Minnesota's livestock producers raise their animals in a variety of ways and there is no single path to success. However, one common denominator to healthy livestock is a solid biosecurity plan. The best part about biosecurity is how customizable it is for every farm and every situation.

The University of Minnesota Extension has a lot of resources to guide farmers through the process and how to adapt a plan to their situation. The global spotlight on African Swine Fever makes biosecurity especially important for swine producers. Check out this biosecurity info packed webpage for small scale swine producers.

Veterinary Medicine Loan Repayment Program request for nominations - Due November 11

Once again, the National Institute of Food and Agriculture (NIFA) is soliciting nominations for veterinary shortage situations across the country. Minnesota has been allotted a maximum of seven nomination areas to be filled in the next federal fiscal year. Once a nomination has been approved, veterinarians will be given an opportunity to compete for an award through the United States Department of Agriculture) USDA’s Veterinary Medicine Loan Repayment Program (VMLRP), which reimburses qualified student loan debt in exchange for veterinarians working in rural areas of need.

According to the American Veterinary Medical Association, veterinarians graduate with an average debt load of $141,000. This debt makes it increasingly difficult for rural, food animal practices to competitively recruit and retain qualified veterinarians. The VMLRP offers a solution by incentivizing service in designated shortage areas by paying off a portion of qualified loans. If selected for a VMLRP award, veterinarians must commit to at least three years in rural practice to receive $25,000 annually in loan repayment.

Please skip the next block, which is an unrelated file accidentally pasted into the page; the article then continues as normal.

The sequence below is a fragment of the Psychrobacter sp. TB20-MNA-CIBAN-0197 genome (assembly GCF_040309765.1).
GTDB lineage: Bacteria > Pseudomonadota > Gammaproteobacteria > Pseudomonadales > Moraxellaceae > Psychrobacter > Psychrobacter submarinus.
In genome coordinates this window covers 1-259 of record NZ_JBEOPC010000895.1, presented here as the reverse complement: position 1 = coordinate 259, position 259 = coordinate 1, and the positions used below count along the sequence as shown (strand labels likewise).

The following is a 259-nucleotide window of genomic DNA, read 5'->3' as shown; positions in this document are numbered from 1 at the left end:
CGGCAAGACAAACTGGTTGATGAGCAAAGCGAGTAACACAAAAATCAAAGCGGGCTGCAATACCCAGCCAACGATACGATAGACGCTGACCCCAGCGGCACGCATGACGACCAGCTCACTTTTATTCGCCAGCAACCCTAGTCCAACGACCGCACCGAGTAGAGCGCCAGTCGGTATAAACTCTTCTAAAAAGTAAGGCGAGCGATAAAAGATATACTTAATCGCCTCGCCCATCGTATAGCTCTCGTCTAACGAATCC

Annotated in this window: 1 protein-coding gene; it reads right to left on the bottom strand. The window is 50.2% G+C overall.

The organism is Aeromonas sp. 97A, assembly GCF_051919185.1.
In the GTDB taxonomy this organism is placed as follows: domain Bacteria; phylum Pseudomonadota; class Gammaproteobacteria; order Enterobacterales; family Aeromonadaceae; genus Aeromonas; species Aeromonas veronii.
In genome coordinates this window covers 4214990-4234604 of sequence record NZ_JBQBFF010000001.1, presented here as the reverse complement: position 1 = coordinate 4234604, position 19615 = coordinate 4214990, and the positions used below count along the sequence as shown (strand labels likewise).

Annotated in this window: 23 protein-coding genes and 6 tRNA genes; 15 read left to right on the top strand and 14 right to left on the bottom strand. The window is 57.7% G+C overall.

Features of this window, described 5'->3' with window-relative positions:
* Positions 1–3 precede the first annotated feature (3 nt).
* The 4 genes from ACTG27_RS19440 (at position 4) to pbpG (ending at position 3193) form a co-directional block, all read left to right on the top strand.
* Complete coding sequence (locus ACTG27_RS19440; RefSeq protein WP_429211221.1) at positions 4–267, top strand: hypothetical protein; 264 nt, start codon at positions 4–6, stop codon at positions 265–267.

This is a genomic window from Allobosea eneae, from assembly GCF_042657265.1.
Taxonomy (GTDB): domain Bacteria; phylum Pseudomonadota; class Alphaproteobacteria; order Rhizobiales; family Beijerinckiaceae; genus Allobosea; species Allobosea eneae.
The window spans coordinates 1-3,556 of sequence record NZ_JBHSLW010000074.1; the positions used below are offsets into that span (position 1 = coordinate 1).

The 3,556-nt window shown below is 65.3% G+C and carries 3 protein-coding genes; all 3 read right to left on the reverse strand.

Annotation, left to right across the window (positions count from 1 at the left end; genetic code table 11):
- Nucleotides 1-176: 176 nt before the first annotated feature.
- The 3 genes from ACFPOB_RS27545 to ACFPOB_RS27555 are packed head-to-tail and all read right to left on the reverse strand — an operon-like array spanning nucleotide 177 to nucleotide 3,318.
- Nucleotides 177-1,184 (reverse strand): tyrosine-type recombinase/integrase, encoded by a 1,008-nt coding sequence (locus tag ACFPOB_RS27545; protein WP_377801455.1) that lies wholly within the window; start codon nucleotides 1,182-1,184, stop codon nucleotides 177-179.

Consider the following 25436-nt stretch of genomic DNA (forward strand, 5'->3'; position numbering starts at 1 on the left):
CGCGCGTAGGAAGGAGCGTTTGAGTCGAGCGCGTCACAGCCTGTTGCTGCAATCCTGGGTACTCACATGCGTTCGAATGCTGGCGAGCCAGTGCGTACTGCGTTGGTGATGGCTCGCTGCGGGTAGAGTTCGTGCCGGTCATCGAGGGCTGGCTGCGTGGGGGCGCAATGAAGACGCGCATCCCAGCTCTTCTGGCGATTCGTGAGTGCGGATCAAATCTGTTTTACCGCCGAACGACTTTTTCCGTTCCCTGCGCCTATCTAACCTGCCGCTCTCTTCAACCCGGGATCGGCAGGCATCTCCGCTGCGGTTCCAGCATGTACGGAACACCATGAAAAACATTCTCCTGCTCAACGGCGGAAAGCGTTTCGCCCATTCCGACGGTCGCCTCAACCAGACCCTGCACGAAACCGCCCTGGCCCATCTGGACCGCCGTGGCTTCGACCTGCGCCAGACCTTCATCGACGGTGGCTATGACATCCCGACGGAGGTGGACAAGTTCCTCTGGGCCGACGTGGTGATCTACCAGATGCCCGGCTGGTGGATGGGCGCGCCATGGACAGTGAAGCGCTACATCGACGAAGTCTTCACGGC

Contact Dr. Courtney Wheeler at courtney.wheeler@state.mn.us or 651-201-6800 to suggest a shortage area nomination.

National handwashing campaign announced

A message from the Centers for Disease Control and Prevention:

CDC recently launched Life is Better with Clean Hands, encouraging adults to make clean hands a healthy habit at home and on the go. Washing your hands is easy, and it’s one of the most effective ways to avoid getting sick, especially for anyone who comes in contact with animals. Animals, including pets, can sometimes carry germs that can make people sick, even if they look clean and healthy. 

Always wash your hands with soap and water:

  • After touching animals.
  • After feeding animals or handling their food, including pet food and treats.
  • After handling animal habitats or equipment (cages, tanks, toys, food and water dishes).
  • After cleaning up after pets.
  • After leaving areas where animals live (coops, barns, stalls), even if you did not touch an animal.
  • Before eating and drinking.
  • Before preparing food or drinks.
  • After removing soiled clothes or shoes.

Next quarterly Board of Animal Health meeting

The final 2019 quarterly meeting of the Minnesota Board of Animal Health is scheduled for Wednesday, December 11, 2019.

The meeting location is Room 280 at the University of Minnesota Veterinary Diagnostic Laboratory:

1333 Gortner Avenue
St. Paul, MN 55108

You can find the latest agenda on our website.